Cherry seedlings (Prunus avium) were grown from seed for
two growing seasons in three ambient [CO2] (∼350
μmol mol−1) and three elevated [CO2]
(ambient+∼350 μmol mol−1) open-top chambers, and
in three outside
blocks. A drying cycle was imposed in both the growing seasons to half
the seedlings: days 69–115 in the first
growing season, and in the second growing season days 212–251 on
the same seedlings which had already
experienced drought. Stomatal conductance was significantly reduced in
elevated [CO2]-grown, unstressed
seedlings in both the first and second growing seasons, but was not caused
by a decrease in stomatal density.
Droughted seedlings showed little or no reduction in stomatal conductance
in response to elevated [CO2].
However, stomatal conductance was highly correlated with soil water status.
Photosynthetic rate increased
significantly in response to elevated [CO2] in both
water regimes, leading to improvement in instantaneous
transpiration efficiency over the whole duration of the experiment, but
there was no relationship between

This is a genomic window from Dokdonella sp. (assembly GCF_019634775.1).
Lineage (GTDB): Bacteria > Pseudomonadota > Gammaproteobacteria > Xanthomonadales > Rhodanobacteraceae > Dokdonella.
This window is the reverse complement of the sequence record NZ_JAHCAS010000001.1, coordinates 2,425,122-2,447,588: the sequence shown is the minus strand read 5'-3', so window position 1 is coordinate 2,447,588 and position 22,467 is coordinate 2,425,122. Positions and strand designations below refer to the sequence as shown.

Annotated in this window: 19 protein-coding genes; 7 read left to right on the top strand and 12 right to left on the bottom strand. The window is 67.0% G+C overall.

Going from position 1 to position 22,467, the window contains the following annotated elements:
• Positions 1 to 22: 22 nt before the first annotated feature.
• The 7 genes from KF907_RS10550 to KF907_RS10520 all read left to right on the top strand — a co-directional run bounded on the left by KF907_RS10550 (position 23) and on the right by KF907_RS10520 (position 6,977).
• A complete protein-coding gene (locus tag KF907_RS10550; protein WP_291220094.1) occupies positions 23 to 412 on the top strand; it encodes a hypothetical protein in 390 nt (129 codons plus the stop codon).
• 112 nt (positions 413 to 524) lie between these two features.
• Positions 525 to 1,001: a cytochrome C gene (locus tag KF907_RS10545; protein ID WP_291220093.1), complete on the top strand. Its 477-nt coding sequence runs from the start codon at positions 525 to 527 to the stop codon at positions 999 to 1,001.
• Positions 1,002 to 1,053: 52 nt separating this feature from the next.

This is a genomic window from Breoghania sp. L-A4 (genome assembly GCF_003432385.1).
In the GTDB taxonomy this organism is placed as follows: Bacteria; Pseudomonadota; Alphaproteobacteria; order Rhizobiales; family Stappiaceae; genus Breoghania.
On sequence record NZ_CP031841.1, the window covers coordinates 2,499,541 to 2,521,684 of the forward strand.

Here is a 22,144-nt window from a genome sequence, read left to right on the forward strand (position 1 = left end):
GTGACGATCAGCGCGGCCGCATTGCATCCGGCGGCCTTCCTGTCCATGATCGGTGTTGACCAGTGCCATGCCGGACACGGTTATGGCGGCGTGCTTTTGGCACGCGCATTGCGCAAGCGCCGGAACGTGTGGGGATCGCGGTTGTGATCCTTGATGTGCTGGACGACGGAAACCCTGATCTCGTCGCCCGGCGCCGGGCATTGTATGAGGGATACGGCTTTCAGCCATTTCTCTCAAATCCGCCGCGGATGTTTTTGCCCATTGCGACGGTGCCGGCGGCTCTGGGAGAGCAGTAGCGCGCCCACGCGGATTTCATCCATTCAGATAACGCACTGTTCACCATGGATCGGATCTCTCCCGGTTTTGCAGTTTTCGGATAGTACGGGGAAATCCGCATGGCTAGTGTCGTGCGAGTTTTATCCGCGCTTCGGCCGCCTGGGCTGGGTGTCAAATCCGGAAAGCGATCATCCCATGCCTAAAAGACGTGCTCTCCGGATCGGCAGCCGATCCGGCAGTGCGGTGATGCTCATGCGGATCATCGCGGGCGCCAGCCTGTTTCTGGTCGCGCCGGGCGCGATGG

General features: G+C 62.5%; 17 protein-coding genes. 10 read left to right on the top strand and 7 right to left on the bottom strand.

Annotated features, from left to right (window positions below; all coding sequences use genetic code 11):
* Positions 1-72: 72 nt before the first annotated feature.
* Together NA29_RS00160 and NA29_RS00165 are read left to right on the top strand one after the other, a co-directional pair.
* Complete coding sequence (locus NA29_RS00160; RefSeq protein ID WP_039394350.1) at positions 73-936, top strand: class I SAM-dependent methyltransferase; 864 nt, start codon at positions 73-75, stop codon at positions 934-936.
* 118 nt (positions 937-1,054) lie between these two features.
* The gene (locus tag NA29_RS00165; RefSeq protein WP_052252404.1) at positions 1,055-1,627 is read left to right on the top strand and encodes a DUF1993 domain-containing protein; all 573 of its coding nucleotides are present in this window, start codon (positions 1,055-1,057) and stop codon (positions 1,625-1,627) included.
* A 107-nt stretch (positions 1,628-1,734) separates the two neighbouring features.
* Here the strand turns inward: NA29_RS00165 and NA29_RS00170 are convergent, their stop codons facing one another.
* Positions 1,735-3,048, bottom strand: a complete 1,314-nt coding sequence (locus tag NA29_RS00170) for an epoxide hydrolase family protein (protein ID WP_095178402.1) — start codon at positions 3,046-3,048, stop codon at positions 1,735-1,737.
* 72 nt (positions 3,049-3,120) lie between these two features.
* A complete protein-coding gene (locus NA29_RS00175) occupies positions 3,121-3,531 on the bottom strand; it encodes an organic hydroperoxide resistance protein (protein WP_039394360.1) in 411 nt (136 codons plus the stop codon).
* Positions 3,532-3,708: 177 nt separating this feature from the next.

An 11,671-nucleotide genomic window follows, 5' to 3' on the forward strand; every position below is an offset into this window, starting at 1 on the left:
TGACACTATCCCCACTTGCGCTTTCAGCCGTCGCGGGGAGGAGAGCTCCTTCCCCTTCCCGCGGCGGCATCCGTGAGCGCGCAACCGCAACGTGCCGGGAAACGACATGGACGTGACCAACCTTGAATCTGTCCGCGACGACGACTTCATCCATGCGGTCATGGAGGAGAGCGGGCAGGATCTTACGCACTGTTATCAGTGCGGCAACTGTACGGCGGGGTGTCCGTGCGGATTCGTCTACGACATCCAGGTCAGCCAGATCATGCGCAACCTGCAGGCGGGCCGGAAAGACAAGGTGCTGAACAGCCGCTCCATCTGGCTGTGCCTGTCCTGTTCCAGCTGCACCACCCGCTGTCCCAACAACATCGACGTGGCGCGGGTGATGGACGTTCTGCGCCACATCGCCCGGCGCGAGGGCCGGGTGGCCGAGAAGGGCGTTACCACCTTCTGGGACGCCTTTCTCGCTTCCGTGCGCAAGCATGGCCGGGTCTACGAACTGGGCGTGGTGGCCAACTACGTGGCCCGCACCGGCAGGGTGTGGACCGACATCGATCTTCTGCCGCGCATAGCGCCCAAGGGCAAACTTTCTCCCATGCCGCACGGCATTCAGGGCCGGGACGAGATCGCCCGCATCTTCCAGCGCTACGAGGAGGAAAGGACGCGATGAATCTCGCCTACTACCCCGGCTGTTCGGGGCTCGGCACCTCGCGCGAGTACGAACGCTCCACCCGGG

instantaneous transpiration efficiency and long-term water use efficiency.
The Amax was strongly reduced in the
second growing season, but unaffected by [CO2] treatment.
Although photosynthetic rate was not down-regulated,
Rubisco activity was decreased by elevated [CO2],
possibly because of the increased leaf carbon: nitrogen ratio
which had occurred by the ends of the two growing seasons. Elevated [CO2]
did not improve plant water relations
(for example, bulk leaf – water potential, osmotic potentials at
full and zero turgor, relative water content at zero
turgor, bulk modulus of elasticity of the cell) and thus did not increase
water-stress tolerance of cherry seedlings.